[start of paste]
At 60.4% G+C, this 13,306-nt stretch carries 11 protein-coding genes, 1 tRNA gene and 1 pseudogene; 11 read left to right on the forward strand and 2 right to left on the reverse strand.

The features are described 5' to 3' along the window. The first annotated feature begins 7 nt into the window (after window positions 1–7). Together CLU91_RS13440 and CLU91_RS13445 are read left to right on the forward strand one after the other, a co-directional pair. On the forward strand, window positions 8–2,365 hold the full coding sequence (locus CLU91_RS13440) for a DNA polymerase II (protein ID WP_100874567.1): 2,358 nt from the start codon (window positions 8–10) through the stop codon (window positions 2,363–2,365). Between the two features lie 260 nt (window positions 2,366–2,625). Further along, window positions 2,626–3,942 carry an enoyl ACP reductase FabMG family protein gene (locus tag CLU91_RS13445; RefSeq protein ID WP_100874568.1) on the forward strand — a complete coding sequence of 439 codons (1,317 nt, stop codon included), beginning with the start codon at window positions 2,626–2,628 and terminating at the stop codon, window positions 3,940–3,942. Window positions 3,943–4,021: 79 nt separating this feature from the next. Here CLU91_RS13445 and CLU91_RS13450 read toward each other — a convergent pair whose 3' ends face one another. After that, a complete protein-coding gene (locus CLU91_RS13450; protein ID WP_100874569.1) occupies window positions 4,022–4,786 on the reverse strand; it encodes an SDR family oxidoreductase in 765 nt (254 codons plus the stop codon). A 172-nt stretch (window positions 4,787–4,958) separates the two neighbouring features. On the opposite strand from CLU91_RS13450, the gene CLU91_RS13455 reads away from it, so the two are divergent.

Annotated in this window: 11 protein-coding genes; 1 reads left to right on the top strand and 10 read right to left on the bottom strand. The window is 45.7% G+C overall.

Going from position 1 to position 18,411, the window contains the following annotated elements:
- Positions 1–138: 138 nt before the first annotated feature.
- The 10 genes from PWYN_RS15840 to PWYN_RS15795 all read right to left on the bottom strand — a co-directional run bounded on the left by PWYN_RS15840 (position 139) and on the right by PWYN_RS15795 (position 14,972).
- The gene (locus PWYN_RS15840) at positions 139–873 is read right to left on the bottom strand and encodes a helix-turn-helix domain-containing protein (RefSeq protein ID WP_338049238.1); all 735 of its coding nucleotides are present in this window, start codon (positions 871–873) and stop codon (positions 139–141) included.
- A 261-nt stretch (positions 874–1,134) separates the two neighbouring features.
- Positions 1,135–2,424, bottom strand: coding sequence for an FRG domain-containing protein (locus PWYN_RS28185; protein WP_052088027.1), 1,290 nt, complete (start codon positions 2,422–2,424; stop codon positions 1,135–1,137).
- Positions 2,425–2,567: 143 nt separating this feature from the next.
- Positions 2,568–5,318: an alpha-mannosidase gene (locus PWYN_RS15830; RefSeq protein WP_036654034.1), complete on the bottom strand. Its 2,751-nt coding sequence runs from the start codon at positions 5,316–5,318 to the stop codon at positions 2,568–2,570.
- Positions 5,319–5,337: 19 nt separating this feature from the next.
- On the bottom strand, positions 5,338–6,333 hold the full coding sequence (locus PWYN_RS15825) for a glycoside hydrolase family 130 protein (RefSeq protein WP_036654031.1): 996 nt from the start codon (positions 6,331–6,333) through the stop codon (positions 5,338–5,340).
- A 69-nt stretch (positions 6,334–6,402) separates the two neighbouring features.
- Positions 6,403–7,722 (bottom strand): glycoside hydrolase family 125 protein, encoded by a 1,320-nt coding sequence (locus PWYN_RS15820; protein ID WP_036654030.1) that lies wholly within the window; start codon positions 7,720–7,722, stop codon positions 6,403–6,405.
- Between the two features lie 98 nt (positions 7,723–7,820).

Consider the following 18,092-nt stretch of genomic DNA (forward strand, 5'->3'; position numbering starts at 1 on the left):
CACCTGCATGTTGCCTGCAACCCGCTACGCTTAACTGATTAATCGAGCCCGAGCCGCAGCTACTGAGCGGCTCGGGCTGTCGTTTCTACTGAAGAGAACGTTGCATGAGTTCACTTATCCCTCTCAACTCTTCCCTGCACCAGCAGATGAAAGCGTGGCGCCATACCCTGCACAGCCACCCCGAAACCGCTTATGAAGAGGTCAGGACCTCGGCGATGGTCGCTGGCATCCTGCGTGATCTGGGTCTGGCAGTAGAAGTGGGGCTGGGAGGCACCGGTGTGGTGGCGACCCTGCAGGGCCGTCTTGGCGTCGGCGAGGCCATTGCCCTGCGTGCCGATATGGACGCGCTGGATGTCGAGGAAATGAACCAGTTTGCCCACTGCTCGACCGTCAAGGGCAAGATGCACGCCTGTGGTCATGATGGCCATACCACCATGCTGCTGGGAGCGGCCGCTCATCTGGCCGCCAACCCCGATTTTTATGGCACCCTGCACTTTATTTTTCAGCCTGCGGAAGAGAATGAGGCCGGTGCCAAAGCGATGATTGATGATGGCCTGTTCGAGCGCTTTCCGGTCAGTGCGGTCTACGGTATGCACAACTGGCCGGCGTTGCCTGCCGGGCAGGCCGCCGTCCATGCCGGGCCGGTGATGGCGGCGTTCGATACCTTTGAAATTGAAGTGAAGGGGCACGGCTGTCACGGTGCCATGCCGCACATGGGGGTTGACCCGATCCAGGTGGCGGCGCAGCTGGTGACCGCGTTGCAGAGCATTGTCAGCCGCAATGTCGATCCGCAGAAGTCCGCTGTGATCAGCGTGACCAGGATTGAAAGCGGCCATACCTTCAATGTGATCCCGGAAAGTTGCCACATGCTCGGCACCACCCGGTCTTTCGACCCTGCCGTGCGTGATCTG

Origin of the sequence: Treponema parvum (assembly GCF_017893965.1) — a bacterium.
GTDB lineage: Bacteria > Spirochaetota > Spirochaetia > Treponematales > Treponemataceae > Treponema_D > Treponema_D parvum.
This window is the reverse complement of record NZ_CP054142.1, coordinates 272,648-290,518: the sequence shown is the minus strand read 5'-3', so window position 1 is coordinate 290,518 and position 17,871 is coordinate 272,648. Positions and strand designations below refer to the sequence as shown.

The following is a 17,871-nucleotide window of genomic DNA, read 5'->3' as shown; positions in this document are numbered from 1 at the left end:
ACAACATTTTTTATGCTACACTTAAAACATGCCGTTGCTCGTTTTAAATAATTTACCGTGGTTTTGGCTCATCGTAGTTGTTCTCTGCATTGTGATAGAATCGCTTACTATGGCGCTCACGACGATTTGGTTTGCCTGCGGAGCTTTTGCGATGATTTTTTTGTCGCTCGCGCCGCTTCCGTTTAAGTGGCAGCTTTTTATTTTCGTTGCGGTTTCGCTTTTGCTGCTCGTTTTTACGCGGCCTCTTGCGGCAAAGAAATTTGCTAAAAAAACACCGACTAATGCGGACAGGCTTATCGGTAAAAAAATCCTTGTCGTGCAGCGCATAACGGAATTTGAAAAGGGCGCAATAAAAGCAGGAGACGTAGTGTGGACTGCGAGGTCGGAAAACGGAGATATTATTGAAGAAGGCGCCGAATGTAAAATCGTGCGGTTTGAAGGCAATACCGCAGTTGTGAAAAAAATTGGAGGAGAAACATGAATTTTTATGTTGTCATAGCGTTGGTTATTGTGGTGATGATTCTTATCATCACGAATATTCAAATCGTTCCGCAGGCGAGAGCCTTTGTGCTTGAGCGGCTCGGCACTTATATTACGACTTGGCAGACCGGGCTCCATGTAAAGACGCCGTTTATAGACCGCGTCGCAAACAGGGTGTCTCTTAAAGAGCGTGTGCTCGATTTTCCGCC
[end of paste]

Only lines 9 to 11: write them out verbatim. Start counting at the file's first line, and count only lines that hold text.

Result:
- Positions 1,135–2,424, bottom strand: coding sequence for an FRG domain-containing protein (locus PWYN_RS28185; protein WP_052088027.1), 1,290 nt, complete (start codon positions 2,422–2,424; stop codon positions 1,135–1,137).
- Positions 2,425–2,567: 143 nt separating this feature from the next.
- Positions 2,568–5,318: an alpha-mannosidase gene (locus PWYN_RS15830; RefSeq protein WP_036654034.1), complete on the bottom strand. Its 2,751-nt coding sequence runs from the start codon at positions 5,316–5,318 to the stop codon at positions 2,568–2,570.